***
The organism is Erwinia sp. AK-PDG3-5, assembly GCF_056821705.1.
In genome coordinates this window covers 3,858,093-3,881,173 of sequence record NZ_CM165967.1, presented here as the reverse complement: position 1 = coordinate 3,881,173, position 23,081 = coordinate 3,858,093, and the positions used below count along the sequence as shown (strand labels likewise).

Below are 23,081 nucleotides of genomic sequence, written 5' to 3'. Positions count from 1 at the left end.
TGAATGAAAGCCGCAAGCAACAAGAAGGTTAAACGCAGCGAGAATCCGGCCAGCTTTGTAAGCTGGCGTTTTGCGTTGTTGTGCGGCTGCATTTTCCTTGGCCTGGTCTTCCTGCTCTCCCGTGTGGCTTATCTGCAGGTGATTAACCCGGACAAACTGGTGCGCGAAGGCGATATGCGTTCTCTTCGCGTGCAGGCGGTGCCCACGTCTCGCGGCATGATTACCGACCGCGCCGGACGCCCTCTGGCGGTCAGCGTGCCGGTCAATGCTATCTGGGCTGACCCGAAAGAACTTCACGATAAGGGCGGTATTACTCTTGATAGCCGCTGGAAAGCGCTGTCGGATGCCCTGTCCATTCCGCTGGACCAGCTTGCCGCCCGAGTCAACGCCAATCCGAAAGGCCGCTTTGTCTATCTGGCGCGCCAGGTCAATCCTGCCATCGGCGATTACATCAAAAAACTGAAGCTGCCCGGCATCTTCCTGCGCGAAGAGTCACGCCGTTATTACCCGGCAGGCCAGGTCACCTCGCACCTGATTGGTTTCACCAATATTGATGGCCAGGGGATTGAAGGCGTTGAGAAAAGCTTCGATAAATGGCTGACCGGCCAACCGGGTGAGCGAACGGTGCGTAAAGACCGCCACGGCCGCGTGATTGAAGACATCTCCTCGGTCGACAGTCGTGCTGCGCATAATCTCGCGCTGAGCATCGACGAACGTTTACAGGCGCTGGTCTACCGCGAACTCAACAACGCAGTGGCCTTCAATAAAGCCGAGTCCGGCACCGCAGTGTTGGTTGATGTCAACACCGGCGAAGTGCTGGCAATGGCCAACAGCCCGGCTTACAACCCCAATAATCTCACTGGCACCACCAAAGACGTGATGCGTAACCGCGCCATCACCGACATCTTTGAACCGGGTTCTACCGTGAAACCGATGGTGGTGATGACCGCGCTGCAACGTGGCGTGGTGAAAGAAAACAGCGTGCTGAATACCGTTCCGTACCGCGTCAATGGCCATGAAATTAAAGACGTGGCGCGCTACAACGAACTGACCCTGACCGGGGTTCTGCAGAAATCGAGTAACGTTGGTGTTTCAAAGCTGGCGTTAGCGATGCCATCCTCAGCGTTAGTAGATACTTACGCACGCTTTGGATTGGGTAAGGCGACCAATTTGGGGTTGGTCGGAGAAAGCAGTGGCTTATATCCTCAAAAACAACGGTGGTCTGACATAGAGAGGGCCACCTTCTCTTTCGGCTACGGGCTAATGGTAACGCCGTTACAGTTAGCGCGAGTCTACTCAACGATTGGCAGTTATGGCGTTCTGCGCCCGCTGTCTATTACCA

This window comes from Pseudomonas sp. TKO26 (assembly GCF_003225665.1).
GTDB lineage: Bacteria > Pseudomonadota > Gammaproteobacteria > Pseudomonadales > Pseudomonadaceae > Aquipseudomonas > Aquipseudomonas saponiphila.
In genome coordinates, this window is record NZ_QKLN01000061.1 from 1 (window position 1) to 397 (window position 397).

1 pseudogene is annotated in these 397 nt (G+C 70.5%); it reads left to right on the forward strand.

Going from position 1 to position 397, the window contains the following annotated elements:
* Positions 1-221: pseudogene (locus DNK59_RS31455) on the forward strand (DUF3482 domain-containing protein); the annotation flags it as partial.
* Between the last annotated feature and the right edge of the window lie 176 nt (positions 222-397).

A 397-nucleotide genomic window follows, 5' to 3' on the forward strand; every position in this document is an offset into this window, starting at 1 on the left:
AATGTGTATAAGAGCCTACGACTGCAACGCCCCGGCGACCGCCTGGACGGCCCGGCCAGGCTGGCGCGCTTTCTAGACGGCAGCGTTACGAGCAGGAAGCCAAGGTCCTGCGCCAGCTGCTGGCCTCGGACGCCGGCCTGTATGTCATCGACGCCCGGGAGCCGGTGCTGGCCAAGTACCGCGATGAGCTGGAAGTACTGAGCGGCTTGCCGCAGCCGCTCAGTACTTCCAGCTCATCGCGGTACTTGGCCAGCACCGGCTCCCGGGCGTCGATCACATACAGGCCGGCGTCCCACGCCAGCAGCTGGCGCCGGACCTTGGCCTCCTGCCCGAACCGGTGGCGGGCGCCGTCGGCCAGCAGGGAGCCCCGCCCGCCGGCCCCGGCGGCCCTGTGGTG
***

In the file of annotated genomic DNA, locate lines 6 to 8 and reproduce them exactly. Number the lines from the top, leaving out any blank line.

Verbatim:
GTDB lineage: Bacteria > Pseudomonadota > Gammaproteobacteria > Pseudomonadales > Pseudomonadaceae > Aquipseudomonas > Aquipseudomonas saponiphila.
In genome coordinates, this window is record NZ_QKLN01000061.1 from 1 (window position 1) to 397 (window position 397).

1 pseudogene is annotated in these 397 nt (G+C 70.5%); it reads left to right on the forward strand.